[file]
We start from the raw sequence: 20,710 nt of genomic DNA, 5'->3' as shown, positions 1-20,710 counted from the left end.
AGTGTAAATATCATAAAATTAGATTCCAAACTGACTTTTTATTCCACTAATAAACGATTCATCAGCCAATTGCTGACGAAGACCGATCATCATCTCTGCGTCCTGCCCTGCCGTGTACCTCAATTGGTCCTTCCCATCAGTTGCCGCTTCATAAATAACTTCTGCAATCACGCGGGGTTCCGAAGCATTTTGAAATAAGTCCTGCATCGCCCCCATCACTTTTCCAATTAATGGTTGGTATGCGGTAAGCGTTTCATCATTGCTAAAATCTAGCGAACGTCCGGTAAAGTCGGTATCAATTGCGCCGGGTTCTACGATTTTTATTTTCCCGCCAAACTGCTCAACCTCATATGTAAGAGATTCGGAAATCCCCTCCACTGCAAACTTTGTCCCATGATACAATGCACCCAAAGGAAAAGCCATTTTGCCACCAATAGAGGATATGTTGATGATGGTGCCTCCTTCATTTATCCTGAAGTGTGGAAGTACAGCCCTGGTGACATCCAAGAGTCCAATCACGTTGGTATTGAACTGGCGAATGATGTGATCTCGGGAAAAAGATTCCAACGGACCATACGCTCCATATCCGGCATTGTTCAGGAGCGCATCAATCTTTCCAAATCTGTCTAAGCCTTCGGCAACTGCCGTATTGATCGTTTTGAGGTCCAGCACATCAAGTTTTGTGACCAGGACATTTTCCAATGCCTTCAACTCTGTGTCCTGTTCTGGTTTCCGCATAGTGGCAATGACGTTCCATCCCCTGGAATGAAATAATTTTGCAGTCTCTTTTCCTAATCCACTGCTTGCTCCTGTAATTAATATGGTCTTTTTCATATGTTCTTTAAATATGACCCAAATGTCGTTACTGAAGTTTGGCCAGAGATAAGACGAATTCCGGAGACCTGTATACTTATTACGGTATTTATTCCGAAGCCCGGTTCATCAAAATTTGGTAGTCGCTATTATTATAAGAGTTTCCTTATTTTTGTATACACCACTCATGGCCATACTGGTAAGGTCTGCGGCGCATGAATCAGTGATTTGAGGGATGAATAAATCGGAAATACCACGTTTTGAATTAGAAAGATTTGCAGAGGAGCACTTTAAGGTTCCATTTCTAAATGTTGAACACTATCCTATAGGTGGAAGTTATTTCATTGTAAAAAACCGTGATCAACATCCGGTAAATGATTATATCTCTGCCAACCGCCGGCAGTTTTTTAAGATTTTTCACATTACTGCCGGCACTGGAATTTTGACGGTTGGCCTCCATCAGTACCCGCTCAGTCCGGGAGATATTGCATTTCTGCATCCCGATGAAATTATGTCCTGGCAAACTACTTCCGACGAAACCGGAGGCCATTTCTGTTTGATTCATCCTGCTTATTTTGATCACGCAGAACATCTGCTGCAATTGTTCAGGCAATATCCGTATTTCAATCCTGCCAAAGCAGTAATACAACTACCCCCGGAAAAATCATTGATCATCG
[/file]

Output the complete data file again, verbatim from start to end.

We start from the raw sequence: 20,710 nt of genomic DNA, 5'->3' as shown, positions 1-20,710 counted from the left end.
AGTGTAAATATCATAAAATTAGATTCCAAACTGACTTTTTATTCCACTAATAAACGATTCATCAGCCAATTGCTGACGAAGACCGATCATCATCTCTGCGTCCTGCCCTGCCGTGTACCTCAATTGGTCCTTCCCATCAGTTGCCGCTTCATAAATAACTTCTGCAATCACGCGGGGTTCCGAAGCATTTTGAAATAAGTCCTGCATCGCCCCCATCACTTTTCCAATTAATGGTTGGTATGCGGTAAGCGTTTCATCATTGCTAAAATCTAGCGAACGTCCGGTAAAGTCGGTATCAATTGCGCCGGGTTCTACGATTTTTATTTTCCCGCCAAACTGCTCAACCTCATATGTAAGAGATTCGGAAATCCCCTCCACTGCAAACTTTGTCCCATGATACAATGCACCCAAAGGAAAAGCCATTTTGCCACCAATAGAGGATATGTTGATGATGGTGCCTCCTTCATTTATCCTGAAGTGTGGAAGTACAGCCCTGGTGACATCCAAGAGTCCAATCACGTTGGTATTGAACTGGCGAATGATGTGATCTCGGGAAAAAGATTCCAACGGACCATACGCTCCATATCCGGCATTGTTCAGGAGCGCATCAATCTTTCCAAATCTGTCTAAGCCTTCGGCAACTGCCGTATTGATCGTTTTGAGGTCCAGCACATCAAGTTTTGTGACCAGGACATTTTCCAATGCCTTCAACTCTGTGTCCTGTTCTGGTTTCCGCATAGTGGCAATGACGTTCCATCCCCTGGAATGAAATAATTTTGCAGTCTCTTTTCCTAATCCACTGCTTGCTCCTGTAATTAATATGGTCTTTTTCATATGTTCTTTAAATATGACCCAAATGTCGTTACTGAAGTTTGGCCAGAGATAAGACGAATTCCGGAGACCTGTATACTTATTACGGTATTTATTCCGAAGCCCGGTTCATCAAAATTTGGTAGTCGCTATTATTATAAGAGTTTCCTTATTTTTGTATACACCACTCATGGCCATACTGGTAAGGTCTGCGGCGCATGAATCAGTGATTTGAGGGATGAATAAATCGGAAATACCACGTTTTGAATTAGAAAGATTTGCAGAGGAGCACTTTAAGGTTCCATTTCTAAATGTTGAACACTATCCTATAGGTGGAAGTTATTTCATTGTAAAAAACCGTGATCAACATCCGGTAAATGATTATATCTCTGCCAACCGCCGGCAGTTTTTTAAGATTTTTCACATTACTGCCGGCACTGGAATTTTGACGGTTGGCCTCCATCAGTACCCGCTCAGTCCGGGAGATATTGCATTTCTGCATCCCGATGAAATTATGTCCTGGCAAACTACTTCCGACGAAACCGGAGGCCATTTCTGTTTGATTCATCCTGCTTATTTTGATCACGCAGAACATCTGCTGCAATTGTTCAGGCAATATCCGTATTTCAATCCTGCCAAAGCAGTAATACAACTACCCCCGGAAAAATCATTGATCATCG